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FACT SHEET: NTIA Urges Policy Changes to Boost Accountability and Trustworthiness in Artificial Intelligence Systems

March 27, 2024

Today, NTIA is issuing landmark recommendations to ensure that artificial intelligence (AI) systems do what they claim – without causing harm. The AI Accountability Policy Report calls for improved transparency into AI systems, independent evaluations, and consequences for imposing unacceptable risks or making unfounded claims.

As part of the Biden-Harris Administration’s work to seize the promise of AI while managing its risks, NTIA makes eight sets of policy recommendations to help support safe, secure and trustworthy AI innovation.


  • Audits and auditors: The federal government should work with stakeholders to create guidelines for AI audits and auditors.
    • This includes refining guidance on the design of audits, designing evaluation standards for audits, and creating auditor certifications.
  • Disclosure: The federal government should work with stakeholders to improve standard information disclosures.
    • Greater transparency is needed on AI system models, architecture, training data, input and output data, performance, limitations, appropriate use, and testing.
    • This could be achieved via model cards or a disclosure like a nutrition label.
  • Liability standards: The federal government should work with stakeholders to make recommendations about applying existing liability rules and standards to AI systems - including who is held accountable for AI system harms.
    • As the application of existing liability standards gains clarity, the federal government should also explore supplementary liability standards where those are needed.


  • People and tools: The federal government should invest in the resources necessary to meet the national need for independent evaluations of AI systems, including by further supporting the U.S. AI Safety Institute and by establishing and funding a National AI Research Resource. Resources of particular importance include:
    • Datasets to test for equity, efficacy, and other attributes and objectives
    • Computing and cloud infrastructure required to conduct rigorous evaluations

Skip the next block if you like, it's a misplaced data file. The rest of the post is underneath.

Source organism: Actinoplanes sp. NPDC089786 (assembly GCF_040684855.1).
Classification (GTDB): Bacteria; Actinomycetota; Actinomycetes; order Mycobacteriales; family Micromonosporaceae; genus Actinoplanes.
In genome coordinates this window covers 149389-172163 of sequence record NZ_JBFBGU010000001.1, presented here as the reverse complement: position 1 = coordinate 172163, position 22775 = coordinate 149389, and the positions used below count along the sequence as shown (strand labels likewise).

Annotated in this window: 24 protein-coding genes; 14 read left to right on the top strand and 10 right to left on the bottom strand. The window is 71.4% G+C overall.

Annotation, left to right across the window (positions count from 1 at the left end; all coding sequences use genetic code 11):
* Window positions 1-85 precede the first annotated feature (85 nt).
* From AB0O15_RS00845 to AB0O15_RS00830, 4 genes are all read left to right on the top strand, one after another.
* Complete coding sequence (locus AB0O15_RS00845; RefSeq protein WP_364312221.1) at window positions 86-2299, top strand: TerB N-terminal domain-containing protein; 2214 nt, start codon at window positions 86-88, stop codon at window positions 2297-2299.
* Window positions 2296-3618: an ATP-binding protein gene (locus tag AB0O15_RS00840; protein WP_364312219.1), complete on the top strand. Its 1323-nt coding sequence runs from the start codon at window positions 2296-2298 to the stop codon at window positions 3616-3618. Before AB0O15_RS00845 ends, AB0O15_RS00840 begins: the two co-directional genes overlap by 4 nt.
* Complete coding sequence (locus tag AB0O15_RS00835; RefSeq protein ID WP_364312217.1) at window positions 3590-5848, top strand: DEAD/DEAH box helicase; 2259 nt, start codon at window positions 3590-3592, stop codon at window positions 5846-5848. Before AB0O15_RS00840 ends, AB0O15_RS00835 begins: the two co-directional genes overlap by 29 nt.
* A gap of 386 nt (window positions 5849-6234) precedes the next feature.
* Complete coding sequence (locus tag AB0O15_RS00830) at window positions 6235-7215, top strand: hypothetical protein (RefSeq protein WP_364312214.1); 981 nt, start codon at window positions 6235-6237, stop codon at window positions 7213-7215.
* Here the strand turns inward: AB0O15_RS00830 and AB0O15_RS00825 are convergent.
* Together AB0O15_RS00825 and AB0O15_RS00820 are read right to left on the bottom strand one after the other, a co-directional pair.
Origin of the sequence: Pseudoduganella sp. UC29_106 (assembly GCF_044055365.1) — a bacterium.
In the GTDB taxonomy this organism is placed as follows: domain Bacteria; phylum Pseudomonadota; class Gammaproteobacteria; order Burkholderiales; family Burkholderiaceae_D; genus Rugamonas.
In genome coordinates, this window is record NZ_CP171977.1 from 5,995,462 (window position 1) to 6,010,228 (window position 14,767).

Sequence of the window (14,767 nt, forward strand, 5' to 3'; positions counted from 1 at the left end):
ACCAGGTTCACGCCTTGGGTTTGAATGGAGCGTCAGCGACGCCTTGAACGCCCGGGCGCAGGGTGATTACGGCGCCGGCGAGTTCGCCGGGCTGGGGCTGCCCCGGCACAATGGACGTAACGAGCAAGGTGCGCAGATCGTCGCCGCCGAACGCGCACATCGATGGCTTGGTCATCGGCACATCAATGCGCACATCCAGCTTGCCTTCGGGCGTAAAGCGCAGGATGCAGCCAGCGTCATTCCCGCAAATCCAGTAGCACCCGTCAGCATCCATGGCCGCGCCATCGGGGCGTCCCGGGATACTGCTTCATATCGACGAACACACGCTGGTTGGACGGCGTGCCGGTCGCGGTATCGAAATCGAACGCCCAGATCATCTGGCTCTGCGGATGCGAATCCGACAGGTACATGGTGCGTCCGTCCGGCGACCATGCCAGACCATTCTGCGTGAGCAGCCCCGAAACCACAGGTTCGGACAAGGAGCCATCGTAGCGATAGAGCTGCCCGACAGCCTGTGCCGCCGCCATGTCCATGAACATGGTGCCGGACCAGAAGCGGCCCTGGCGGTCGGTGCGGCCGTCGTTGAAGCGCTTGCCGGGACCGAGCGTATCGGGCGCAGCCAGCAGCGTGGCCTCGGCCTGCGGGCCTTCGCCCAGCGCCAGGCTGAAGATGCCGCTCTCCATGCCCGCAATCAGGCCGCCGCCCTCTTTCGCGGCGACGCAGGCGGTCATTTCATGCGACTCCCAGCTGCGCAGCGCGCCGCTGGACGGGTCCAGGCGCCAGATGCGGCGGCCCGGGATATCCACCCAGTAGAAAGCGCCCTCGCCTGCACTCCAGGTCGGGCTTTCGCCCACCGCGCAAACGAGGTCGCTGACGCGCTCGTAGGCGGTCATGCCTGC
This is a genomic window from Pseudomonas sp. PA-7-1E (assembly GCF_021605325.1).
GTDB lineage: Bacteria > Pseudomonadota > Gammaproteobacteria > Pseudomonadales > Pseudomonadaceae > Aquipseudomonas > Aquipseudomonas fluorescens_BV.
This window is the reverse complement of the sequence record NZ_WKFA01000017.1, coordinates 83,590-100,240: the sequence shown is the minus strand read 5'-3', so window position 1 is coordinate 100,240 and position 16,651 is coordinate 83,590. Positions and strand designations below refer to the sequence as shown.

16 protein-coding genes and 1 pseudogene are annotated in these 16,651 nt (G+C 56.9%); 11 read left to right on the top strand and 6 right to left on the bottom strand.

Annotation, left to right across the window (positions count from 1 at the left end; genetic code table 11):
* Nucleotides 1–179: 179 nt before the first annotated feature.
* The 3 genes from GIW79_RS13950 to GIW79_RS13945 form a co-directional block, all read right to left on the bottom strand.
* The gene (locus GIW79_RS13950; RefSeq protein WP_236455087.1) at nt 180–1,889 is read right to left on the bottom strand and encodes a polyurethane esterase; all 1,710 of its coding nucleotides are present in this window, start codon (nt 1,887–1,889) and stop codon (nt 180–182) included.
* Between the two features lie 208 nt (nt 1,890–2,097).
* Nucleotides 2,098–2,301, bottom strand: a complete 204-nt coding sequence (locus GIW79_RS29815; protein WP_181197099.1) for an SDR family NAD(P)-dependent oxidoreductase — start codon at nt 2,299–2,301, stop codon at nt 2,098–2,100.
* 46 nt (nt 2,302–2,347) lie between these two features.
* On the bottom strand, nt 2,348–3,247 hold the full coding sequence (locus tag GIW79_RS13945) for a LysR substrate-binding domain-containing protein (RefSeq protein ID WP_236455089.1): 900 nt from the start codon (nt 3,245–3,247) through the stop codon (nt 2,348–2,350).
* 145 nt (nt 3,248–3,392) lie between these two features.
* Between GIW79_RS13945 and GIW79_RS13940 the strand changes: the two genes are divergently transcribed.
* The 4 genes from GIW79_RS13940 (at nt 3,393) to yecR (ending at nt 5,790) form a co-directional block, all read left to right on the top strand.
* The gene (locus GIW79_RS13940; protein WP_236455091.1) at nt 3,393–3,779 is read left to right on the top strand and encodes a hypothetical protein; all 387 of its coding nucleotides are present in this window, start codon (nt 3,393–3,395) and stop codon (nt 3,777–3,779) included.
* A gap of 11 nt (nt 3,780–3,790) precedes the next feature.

• Independent evaluation and red-teaming support, such as through prizes, bounties, and research support
    • Workforce development
  • Research: Federal government agencies should foster the creation ofreliable and widely applicable tools to assess when AI systems are being used, on what materials they were trained, and what capabilities and limitations they have.


  • Audits and other independent evaluations: Federal agencies should require independent audits and regulatory inspections of high-risk AI model classes and systems – such as those that present a high risk of harming rights or safety.
    • For some models and systems, that process should take place both before release or deployment, and on an ongoing basis.
  • Boosting government capacity across sectors: The federal government should strengthen its capacity to address risks and practices related to AI across sectors of the economy. Tasks could include:
    • Maintaining registries of high-risk AI deployments, AI adverse incidents, and AI system audits.
    • Providing evaluation, certification, documentation, and disclosure oversight, as needed. 
  • Contracting:  The federal government should require that government suppliers, contractors, and grantees adopt sound AI governance and assurance practices.

NTIA will work with private sector stakeholders to build out accountability structures, and work with other parts of government to support the policy recommendations put forward in the report.